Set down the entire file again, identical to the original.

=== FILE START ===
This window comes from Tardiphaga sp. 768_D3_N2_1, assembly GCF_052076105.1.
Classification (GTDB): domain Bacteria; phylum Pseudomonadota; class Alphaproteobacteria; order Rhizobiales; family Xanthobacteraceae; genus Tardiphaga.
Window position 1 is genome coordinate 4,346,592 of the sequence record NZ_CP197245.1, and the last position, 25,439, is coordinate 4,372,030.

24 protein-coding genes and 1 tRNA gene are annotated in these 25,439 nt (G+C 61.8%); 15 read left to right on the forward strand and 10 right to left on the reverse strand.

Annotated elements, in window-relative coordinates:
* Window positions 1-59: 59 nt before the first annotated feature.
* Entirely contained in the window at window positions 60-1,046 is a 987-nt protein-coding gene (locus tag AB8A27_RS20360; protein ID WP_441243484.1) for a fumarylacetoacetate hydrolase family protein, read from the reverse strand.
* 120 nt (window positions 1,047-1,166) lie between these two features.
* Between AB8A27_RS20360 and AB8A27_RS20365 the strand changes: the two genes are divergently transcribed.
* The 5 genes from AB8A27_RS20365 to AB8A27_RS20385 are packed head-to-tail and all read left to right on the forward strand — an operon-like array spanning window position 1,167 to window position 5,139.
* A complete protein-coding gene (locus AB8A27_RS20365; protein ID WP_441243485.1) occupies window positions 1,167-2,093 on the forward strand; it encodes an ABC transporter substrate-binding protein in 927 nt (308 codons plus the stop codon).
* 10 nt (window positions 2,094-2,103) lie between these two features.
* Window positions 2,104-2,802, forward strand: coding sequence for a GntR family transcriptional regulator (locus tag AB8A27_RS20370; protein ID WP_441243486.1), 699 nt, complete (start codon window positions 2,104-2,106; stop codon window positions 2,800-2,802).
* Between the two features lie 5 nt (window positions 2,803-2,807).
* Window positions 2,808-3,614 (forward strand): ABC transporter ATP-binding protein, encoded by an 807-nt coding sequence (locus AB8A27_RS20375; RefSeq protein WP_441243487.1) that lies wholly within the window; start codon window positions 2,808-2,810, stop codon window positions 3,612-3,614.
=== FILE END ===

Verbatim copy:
This window comes from Tardiphaga sp. 768_D3_N2_1, assembly GCF_052076105.1.
Classification (GTDB): domain Bacteria; phylum Pseudomonadota; class Alphaproteobacteria; order Rhizobiales; family Xanthobacteraceae; genus Tardiphaga.
Window position 1 is genome coordinate 4,346,592 of the sequence record NZ_CP197245.1, and the last position, 25,439, is coordinate 4,372,030.

24 protein-coding genes and 1 tRNA gene are annotated in these 25,439 nt (G+C 61.8%); 15 read left to right on the forward strand and 10 right to left on the reverse strand.

Annotated elements, in window-relative coordinates:
* Window positions 1-59: 59 nt before the first annotated feature.
* Entirely contained in the window at window positions 60-1,046 is a 987-nt protein-coding gene (locus tag AB8A27_RS20360; protein ID WP_441243484.1) for a fumarylacetoacetate hydrolase family protein, read from the reverse strand.
* 120 nt (window positions 1,047-1,166) lie between these two features.
* Between AB8A27_RS20360 and AB8A27_RS20365 the strand changes: the two genes are divergently transcribed.
* The 5 genes from AB8A27_RS20365 to AB8A27_RS20385 are packed head-to-tail and all read left to right on the forward strand — an operon-like array spanning window position 1,167 to window position 5,139.
* A complete protein-coding gene (locus AB8A27_RS20365; protein ID WP_441243485.1) occupies window positions 1,167-2,093 on the forward strand; it encodes an ABC transporter substrate-binding protein in 927 nt (308 codons plus the stop codon).
* 10 nt (window positions 2,094-2,103) lie between these two features.
* Window positions 2,104-2,802, forward strand: coding sequence for a GntR family transcriptional regulator (locus tag AB8A27_RS20370; protein ID WP_441243486.1), 699 nt, complete (start codon window positions 2,104-2,106; stop codon window positions 2,800-2,802).
* Between the two features lie 5 nt (window positions 2,803-2,807).
* Window positions 2,808-3,614 (forward strand): ABC transporter ATP-binding protein, encoded by an 807-nt coding sequence (locus AB8A27_RS20375; RefSeq protein WP_441243487.1) that lies wholly within the window; start codon window positions 2,808-2,810, stop codon window positions 3,612-3,614.